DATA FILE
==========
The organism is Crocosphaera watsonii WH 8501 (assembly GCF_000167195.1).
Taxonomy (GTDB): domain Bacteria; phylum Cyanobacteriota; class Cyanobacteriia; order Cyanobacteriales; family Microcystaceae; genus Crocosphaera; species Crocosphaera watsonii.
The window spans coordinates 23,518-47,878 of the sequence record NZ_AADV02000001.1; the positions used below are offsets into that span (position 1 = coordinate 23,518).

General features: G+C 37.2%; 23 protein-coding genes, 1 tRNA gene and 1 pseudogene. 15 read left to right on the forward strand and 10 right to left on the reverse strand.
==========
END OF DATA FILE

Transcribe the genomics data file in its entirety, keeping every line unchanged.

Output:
The organism is Crocosphaera watsonii WH 8501 (assembly GCF_000167195.1).
Taxonomy (GTDB): domain Bacteria; phylum Cyanobacteriota; class Cyanobacteriia; order Cyanobacteriales; family Microcystaceae; genus Crocosphaera; species Crocosphaera watsonii.
The window spans coordinates 23,518-47,878 of the sequence record NZ_AADV02000001.1; the positions used below are offsets into that span (position 1 = coordinate 23,518).

General features: G+C 37.2%; 23 protein-coding genes, 1 tRNA gene and 1 pseudogene. 15 read left to right on the forward strand and 10 right to left on the reverse strand.